CA Nurse Practitioners and CNMs Allowed To Perform Abortions in 2023

4 Min Read Published October 20, 2022
CA Nurse Practitioners and CNMs Allowed To Perform Abortions in 2023

On June 24, 2022, in a landmark decision, the Supreme Court overturned Roe v Wade. Now, individual states have the right to control abortion. Since this ruling, abortion has become a hot topic within the US. 

The State of California vows to continue to be the “Reproductive Freedom” state. On September 27, 2022, Governor Gavin Newsom signed several new bills into law, reiterating California’s stance on abortion. SB-1375 Nursing: Nursing and nurse-midwives: abortion and practice standards, addresses nursing abortion laws. 

You can view the official statement from Governor Gavin Newsom’s office here. 

>> Nurses, Take The State of Nursing 2022 Survey (anonymously) - make your voice heard!

The Reasoning Behind the New Law 

It is projected that 26 states are likely to ban abortions. This means that more than 1.4 million more women could make the drive to California for an abortion. That is a potential increase of 2,923 percent! This would bring challenging new demands to California’s healthcare.  

California’s New Abortion Law and Nursing 

The new law is a package deal and includes several bills related to abortion. It goes into effect in January 2023 and will broaden the nursing profession.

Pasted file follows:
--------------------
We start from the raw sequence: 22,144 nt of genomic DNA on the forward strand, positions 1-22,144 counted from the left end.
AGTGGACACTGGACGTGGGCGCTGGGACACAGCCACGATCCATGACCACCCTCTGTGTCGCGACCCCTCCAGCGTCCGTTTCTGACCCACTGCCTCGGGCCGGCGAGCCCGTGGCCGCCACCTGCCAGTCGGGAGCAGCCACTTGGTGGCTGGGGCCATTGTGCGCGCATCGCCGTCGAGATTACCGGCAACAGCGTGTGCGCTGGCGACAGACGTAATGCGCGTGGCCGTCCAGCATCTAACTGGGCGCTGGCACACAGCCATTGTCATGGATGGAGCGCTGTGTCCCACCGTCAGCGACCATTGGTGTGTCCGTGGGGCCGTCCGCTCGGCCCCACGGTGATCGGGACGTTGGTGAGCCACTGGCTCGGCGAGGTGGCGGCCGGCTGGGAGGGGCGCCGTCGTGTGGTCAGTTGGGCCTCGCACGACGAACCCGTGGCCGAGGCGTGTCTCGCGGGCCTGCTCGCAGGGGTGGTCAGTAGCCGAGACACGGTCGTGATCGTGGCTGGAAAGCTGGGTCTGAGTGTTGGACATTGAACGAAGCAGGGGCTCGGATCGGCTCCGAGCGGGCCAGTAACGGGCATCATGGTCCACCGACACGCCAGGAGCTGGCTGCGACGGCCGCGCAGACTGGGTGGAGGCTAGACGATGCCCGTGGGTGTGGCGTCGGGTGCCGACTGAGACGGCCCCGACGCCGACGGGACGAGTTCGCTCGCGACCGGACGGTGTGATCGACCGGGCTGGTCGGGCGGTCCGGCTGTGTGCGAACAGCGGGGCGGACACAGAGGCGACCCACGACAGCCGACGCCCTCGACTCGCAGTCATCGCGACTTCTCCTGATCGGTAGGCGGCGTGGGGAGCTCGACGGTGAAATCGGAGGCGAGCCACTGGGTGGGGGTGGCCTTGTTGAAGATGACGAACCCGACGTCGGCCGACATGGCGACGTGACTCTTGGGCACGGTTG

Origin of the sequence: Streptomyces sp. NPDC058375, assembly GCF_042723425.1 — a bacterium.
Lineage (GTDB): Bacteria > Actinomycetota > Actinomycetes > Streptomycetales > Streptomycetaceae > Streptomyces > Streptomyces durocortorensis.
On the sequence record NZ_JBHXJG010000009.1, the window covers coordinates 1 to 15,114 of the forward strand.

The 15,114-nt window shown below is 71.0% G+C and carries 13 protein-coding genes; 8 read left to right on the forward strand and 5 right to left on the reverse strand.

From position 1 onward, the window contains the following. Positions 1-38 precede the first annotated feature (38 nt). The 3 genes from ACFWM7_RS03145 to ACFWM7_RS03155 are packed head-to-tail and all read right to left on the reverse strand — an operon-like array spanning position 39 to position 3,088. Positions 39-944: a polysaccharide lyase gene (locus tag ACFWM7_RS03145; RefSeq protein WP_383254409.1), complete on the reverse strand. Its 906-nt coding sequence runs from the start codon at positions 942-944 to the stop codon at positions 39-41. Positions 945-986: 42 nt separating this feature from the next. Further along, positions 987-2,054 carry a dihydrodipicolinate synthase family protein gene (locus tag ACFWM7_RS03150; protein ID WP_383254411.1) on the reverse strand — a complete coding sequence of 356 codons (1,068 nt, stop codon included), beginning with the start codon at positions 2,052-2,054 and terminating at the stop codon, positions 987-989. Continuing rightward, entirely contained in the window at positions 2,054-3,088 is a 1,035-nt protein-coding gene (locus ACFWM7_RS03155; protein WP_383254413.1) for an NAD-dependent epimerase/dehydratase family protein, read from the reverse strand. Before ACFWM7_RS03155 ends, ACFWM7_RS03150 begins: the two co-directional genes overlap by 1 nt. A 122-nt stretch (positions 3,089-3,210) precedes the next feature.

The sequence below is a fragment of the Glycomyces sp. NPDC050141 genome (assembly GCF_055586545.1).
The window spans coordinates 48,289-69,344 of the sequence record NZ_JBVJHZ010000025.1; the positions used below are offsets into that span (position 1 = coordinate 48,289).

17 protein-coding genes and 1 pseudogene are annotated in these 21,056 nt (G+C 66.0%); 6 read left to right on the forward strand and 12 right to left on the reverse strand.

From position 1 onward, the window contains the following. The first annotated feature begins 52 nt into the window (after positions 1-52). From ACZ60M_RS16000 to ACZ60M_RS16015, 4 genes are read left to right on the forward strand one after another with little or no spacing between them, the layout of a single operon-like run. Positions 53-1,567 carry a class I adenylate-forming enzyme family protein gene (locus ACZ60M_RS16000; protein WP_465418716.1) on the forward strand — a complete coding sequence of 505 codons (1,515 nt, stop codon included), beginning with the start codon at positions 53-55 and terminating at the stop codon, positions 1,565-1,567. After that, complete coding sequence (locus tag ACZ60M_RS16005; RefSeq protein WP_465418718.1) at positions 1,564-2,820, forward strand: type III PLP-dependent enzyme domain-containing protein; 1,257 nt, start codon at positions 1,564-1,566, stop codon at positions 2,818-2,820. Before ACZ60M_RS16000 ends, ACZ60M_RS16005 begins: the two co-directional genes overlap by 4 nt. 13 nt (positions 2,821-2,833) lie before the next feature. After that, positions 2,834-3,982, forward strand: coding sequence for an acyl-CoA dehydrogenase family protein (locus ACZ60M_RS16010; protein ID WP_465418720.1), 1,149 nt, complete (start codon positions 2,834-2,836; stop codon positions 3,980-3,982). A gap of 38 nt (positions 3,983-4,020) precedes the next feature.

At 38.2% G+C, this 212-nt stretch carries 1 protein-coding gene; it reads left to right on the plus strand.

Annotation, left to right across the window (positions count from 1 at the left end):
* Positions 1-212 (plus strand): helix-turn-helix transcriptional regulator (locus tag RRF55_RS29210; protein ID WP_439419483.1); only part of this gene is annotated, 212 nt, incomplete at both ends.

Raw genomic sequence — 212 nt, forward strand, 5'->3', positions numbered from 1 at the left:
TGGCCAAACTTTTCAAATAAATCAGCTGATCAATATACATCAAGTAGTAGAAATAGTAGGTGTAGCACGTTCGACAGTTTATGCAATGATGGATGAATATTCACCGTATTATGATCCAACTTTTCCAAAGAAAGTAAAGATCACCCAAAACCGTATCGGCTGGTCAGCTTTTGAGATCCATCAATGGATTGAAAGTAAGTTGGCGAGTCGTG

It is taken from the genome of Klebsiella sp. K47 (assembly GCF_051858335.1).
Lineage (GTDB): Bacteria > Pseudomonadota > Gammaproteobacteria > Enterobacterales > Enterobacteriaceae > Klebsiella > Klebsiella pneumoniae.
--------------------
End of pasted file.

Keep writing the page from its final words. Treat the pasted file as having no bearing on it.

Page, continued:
Under the new law, nurse practitioners (NPs) and certified nurse-midwives (CNMs) can perform abortions without the supervision of a physician in California. They can only perform them during the first trimester and only by aspiration technique.  

The first trimester of pregnancy is from time of conception to 13 weeks and 6 days gestation. 

Currently, there are only nine other states that allow NPs to perform abortions without the supervision of a physician or surgeon. 

Advanced Degree Required 

You must be either an NP or CNM to perform abortions in California.  

If you are not already an NP or a CNM, you will need to pursue an advanced practice degree first: 

  • You can learn more about becoming a nurse practitioner here.  

  • You can learn more about becoming a certified nurse-midwife here

 Additional Training 

The new law requires NPs and CNMs to complete additional training. This must include both clinical and didactic training specific to abortion. 

Additional training can be obtained through any one of the following

  • An NP or nurse-midwifery program approved by the board. 

  • A course offered by an accredited NP or nurse-midwifery program. 

  • A course offered by a board-approved continuing education provider. Must be reflective of evidence-based curriculum and training guidelines. 

  • A course approved for Category I continuing medical education. 

  • A course offered by a state or national health care professional or accreditation organization. 

  • Training based on the competency-based training protocols established by the Health Workforce Pilot Project (HWPP) No. 171 through the Department of Health Care Access and Information. 

  • Training and evaluation of clinical competency in performing abortion via aspiration technique. This must be done in a clinic or hospital. It may be provided by any of the following who have performed the procedure themselves: